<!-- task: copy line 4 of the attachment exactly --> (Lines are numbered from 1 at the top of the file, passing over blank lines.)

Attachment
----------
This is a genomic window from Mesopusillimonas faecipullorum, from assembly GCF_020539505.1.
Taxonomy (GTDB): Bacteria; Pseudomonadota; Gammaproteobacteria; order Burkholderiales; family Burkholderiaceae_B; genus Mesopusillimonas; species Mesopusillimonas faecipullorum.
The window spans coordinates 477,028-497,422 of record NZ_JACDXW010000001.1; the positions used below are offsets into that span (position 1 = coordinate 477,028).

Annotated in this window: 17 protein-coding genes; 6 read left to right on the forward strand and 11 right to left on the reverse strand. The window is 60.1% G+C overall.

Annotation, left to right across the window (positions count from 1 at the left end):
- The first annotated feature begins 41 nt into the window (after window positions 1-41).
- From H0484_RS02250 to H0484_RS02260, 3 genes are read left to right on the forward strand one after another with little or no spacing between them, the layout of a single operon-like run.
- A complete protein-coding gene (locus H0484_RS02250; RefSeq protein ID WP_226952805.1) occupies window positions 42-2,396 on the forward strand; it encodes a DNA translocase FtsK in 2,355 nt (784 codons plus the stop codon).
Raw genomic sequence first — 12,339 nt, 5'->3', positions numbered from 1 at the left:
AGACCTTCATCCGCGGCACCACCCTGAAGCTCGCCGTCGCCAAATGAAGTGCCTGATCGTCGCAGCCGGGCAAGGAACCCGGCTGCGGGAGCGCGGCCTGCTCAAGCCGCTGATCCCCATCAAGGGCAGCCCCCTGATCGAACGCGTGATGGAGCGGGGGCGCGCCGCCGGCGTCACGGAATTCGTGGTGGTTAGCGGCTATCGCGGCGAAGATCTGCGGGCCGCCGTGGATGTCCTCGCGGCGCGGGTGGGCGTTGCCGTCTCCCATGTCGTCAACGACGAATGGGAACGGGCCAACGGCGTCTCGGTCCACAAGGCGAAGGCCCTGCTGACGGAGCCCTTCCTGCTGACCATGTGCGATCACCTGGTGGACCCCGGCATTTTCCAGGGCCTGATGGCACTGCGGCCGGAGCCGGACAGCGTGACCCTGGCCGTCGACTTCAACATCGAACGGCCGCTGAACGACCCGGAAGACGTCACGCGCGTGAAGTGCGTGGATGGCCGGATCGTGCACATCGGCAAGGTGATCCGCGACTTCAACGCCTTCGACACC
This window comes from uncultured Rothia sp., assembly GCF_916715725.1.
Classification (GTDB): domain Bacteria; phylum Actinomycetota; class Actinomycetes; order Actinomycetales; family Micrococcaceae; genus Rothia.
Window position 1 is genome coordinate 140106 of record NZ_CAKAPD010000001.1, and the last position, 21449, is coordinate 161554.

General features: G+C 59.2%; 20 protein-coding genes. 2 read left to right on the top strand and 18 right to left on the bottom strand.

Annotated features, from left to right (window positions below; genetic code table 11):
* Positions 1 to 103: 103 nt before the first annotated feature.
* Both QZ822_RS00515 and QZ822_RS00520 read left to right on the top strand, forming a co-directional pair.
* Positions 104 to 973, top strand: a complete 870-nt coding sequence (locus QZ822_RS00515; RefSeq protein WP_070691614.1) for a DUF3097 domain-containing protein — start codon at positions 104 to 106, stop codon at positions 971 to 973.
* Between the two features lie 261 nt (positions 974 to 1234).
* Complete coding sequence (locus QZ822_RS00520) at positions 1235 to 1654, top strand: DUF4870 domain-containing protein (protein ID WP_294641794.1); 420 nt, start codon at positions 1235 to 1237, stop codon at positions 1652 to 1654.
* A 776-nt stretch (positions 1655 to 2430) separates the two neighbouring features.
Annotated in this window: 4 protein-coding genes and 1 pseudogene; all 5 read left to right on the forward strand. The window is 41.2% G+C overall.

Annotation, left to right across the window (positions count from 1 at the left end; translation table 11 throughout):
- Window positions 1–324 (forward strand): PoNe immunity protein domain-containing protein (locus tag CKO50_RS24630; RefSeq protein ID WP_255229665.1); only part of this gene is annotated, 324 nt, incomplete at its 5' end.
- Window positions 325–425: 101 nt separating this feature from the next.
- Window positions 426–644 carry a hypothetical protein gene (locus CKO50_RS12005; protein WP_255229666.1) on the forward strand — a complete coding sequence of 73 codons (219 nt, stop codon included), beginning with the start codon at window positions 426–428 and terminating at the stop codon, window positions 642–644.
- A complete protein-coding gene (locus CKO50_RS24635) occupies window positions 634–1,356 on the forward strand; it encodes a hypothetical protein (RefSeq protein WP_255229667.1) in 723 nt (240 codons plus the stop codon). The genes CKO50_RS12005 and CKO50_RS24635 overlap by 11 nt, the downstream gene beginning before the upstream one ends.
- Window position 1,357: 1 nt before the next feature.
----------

Annotated in this window: 17 protein-coding genes; 6 read left to right on the forward strand and 11 right to left on the reverse strand. The window is 60.1% G+C overall.